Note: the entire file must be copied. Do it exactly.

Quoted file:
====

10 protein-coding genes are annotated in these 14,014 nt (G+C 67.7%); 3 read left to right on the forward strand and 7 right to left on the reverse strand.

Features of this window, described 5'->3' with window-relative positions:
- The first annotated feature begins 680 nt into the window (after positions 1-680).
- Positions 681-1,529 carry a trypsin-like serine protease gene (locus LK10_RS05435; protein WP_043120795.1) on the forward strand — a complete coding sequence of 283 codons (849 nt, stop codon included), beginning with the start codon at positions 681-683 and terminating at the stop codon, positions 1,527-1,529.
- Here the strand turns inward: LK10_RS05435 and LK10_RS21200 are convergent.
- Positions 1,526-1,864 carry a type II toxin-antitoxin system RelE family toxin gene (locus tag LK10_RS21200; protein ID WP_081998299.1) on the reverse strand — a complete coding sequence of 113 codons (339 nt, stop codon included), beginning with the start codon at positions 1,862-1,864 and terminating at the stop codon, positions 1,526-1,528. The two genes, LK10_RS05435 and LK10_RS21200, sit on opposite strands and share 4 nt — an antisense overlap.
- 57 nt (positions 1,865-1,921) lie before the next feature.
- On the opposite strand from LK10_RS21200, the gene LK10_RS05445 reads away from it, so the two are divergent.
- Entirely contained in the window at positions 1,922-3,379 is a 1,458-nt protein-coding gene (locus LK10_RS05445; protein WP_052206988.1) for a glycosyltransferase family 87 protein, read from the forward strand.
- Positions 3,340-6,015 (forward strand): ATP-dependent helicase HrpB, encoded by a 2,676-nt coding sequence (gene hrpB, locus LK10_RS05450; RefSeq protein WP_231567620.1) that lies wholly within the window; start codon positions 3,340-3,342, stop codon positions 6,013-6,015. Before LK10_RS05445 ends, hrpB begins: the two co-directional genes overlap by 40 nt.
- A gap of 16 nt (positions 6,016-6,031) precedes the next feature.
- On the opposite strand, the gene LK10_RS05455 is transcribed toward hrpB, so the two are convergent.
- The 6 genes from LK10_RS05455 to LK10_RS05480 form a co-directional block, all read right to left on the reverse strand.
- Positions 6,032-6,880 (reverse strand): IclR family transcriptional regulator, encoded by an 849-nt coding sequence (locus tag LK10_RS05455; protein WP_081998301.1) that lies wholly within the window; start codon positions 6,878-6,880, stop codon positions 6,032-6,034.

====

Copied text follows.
10 protein-coding genes are annotated in these 14,014 nt (G+C 67.7%); 3 read left to right on the forward strand and 7 right to left on the reverse strand.

Features of this window, described 5'->3' with window-relative positions:
- The first annotated feature begins 680 nt into the window (after positions 1-680).
- Positions 681-1,529 carry a trypsin-like serine protease gene (locus LK10_RS05435; protein WP_043120795.1) on the forward strand — a complete coding sequence of 283 codons (849 nt, stop codon included), beginning with the start codon at positions 681-683 and terminating at the stop codon, positions 1,527-1,529.
- Here the strand turns inward: LK10_RS05435 and LK10_RS21200 are convergent.
- Positions 1,526-1,864 carry a type II toxin-antitoxin system RelE family toxin gene (locus tag LK10_RS21200; protein ID WP_081998299.1) on the reverse strand — a complete coding sequence of 113 codons (339 nt, stop codon included), beginning with the start codon at positions 1,862-1,864 and terminating at the stop codon, positions 1,526-1,528. The two genes, LK10_RS05435 and LK10_RS21200, sit on opposite strands and share 4 nt — an antisense overlap.
- 57 nt (positions 1,865-1,921) lie before the next feature.
- On the opposite strand from LK10_RS21200, the gene LK10_RS05445 reads away from it, so the two are divergent.
- Entirely contained in the window at positions 1,922-3,379 is a 1,458-nt protein-coding gene (locus LK10_RS05445; protein WP_052206988.1) for a glycosyltransferase family 87 protein, read from the forward strand.
- Positions 3,340-6,015 (forward strand): ATP-dependent helicase HrpB, encoded by a 2,676-nt coding sequence (gene hrpB, locus LK10_RS05450; RefSeq protein WP_231567620.1) that lies wholly within the window; start codon positions 3,340-3,342, stop codon positions 6,013-6,015. Before LK10_RS05445 ends, hrpB begins: the two co-directional genes overlap by 40 nt.
- A gap of 16 nt (positions 6,016-6,031) precedes the next feature.
- On the opposite strand, the gene LK10_RS05455 is transcribed toward hrpB, so the two are convergent.
- The 6 genes from LK10_RS05455 to LK10_RS05480 form a co-directional block, all read right to left on the reverse strand.
- Positions 6,032-6,880 (reverse strand): IclR family transcriptional regulator, encoded by an 849-nt coding sequence (locus tag LK10_RS05455; protein WP_081998301.1) that lies wholly within the window; start codon positions 6,878-6,880, stop codon positions 6,032-6,034.